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The first scene has Bardolph bringing the “Certain news” to Northumberland that his son, Hotspur, has killed Prince Hal, which quickly proves to be uncertain. Northumberland is informed by Morton who comes directly from Shrewsbury that Hotspur has been slain and the King has won. For a moment the Earl gives way to stormy passion. Travers and Bardolph make him aware of his duties, and then he hears that York has raised an army to oppose the King.
In the Archbishop’s palace, York, Hastings, Mowbray, and Bardolph are having a council of war. Bardolph doubts whether their forces are strong enough to oppose the King. Hastings argues that the present force is large enough. Moreover, he says that the King is going to face danger from the French and Welsh and that the royal treasury is empty.
Prince Hal is on a London street with Poins and appears to have no deep concern for his sick father or the affairs of the state.
He says that his heart bleeds inwardly but he makes no outward show of grief because tears would be a sign of hypocrisy.
Lady Northumberland and Lady Percy urge Northumberland not to participate in the revolt. He replies that he has already given his word to join. Lady Percy reminds him that if he holds his honor so highly, why did he not participate in the battle at Shrewsbury when Hotspur, his own son, needed him the most. She argues that had he participated, Hotspur would have won the battle and survived. Lady Northumberland urges her husband to hurry to Scotland.
Richard Neville, Earl of Westmoreland, second in command to Prince John, sums up the royalist argument against the rebel leaders. He rebukes the Archbishop of York, saying that he, instead of being the representative of the Church, is a rebel. York replies that he is not an enemy of peace but one who seeks redress of grievous wrongs. He complains that although grievances have been offered to the King, no audience has been granted. This has turned him a rebel. Westmoreland informs York that the Prince has come to hear the complaint of the rebels and to inform them that the Prince will not only hear them, but if the demands are just, he will settle them as well. When Mowbray voices his suspicion that the offer may be a trap, Westmoreland insists that it is honest. Satisfied with this statement, York requests Westmoreland to take the grievances to the Prince. Though Mowbray objects, his counsel is not heard by the unrealistic Hastings and the optimistic Archbishop. York orders Hastings to disperse their armies and the Prince does the same. When the armies are dispersed, Westmoreland arrests York, Mowbray, and Hastings. He says that he settle the grievance, but that they are arrested for being traitors and will be punished. He orders the traitors to be executed.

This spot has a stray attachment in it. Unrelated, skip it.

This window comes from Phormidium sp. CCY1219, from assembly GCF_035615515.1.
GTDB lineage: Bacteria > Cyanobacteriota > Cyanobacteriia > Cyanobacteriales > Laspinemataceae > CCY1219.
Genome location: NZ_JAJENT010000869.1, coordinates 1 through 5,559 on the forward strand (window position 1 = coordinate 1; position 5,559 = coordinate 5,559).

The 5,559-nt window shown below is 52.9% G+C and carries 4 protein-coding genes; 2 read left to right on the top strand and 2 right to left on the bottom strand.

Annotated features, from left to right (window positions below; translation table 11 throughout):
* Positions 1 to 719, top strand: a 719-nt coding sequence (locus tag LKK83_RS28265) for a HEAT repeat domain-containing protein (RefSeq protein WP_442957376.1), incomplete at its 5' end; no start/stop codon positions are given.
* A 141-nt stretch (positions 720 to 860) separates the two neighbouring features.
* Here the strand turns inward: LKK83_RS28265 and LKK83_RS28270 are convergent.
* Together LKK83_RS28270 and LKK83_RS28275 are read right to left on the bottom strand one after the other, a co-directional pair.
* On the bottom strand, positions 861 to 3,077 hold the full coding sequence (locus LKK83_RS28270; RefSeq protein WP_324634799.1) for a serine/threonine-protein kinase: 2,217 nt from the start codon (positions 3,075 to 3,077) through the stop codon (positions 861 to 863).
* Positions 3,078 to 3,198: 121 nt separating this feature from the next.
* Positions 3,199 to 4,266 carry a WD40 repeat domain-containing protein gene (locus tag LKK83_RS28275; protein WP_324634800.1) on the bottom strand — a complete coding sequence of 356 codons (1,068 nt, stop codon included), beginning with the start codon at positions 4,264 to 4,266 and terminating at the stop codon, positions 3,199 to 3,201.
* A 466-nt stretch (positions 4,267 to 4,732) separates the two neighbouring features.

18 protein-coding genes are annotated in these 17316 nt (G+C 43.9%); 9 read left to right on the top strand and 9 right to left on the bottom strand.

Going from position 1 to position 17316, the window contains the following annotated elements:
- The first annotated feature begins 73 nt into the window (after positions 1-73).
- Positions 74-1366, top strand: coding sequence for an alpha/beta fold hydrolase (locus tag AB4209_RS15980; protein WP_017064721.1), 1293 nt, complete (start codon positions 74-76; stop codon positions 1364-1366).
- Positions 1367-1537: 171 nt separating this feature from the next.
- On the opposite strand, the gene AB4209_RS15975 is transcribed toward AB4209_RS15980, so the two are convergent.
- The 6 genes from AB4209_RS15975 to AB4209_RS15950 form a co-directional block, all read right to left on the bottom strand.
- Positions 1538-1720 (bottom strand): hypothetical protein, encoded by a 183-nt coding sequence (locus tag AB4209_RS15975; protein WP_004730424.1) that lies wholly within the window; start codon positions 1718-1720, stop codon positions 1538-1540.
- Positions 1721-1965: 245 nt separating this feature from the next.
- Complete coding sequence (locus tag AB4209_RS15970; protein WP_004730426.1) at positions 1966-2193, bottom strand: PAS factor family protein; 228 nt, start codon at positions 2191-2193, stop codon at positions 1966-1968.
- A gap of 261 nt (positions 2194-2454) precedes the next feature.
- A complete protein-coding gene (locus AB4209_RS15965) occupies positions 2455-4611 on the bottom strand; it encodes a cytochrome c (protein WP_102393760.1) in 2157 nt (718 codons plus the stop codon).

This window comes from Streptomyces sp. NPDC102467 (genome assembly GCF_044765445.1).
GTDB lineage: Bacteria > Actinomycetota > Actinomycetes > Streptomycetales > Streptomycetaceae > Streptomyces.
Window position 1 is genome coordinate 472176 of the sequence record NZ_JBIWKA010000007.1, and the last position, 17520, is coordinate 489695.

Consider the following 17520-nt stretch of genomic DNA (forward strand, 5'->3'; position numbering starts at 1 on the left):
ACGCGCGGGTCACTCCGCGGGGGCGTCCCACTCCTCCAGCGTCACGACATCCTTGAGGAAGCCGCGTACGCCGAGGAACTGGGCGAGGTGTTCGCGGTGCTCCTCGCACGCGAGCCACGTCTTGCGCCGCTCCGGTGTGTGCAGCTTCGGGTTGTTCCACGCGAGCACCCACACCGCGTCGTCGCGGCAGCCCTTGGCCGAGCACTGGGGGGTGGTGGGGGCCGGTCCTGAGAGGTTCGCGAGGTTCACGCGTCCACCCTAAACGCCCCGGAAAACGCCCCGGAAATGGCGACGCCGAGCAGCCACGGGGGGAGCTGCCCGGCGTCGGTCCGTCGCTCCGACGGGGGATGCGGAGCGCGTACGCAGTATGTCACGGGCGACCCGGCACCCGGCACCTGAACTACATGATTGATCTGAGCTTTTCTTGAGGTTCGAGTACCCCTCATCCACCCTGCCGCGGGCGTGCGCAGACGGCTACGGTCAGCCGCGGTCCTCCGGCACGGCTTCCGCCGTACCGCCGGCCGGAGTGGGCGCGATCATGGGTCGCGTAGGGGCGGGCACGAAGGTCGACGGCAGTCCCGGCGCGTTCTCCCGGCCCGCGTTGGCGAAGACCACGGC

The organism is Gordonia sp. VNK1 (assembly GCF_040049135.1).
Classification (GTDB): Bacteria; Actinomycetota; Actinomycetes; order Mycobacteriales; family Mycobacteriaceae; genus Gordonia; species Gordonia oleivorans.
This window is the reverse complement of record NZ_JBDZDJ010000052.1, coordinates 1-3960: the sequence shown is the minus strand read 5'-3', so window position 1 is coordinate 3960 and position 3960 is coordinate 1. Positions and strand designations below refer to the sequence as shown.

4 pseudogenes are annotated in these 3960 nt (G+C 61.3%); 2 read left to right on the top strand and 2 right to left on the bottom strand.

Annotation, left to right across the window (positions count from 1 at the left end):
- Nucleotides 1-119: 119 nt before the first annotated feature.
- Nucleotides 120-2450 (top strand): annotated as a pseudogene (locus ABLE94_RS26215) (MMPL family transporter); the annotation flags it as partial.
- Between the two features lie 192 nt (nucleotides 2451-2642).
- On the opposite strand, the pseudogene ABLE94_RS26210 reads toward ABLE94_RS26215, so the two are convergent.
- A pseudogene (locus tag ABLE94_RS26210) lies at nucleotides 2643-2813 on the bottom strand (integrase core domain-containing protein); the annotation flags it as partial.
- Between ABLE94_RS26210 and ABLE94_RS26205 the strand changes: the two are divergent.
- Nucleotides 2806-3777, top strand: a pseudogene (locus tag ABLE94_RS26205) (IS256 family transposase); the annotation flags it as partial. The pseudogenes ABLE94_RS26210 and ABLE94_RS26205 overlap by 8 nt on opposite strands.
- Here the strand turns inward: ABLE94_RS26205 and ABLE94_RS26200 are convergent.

King Henry IV is lying in a room now in the Jerusalem Chamber with his sons by his side. He learns that Hal is eating with Poins and his other friends. The King is sad to realize that the heir to his throne is undisciplined and unfaithful. The King reproves Hal for being so irresponsible and lacking discipline. He says that he has proven that he has no love for his father and urges him to dig his grave and ring merry bells to announce the crowning of a new ruler. The Prince tells his father he will live long. Moved by his words, the King tells his son that he came to the throne unjustly and thus had a troubled reign. However, Hal will surely have a good reign since he will inherit the throne from his father. The King prays to God to forgive him for the death of Richard II and to grant his son a smooth and glorious reign. Henry IV dies and now a reformed Hal becomes the new ruler, and he embraces order and duty. The Lord Chief Justice is given full opportunity to bring about law and order in the state.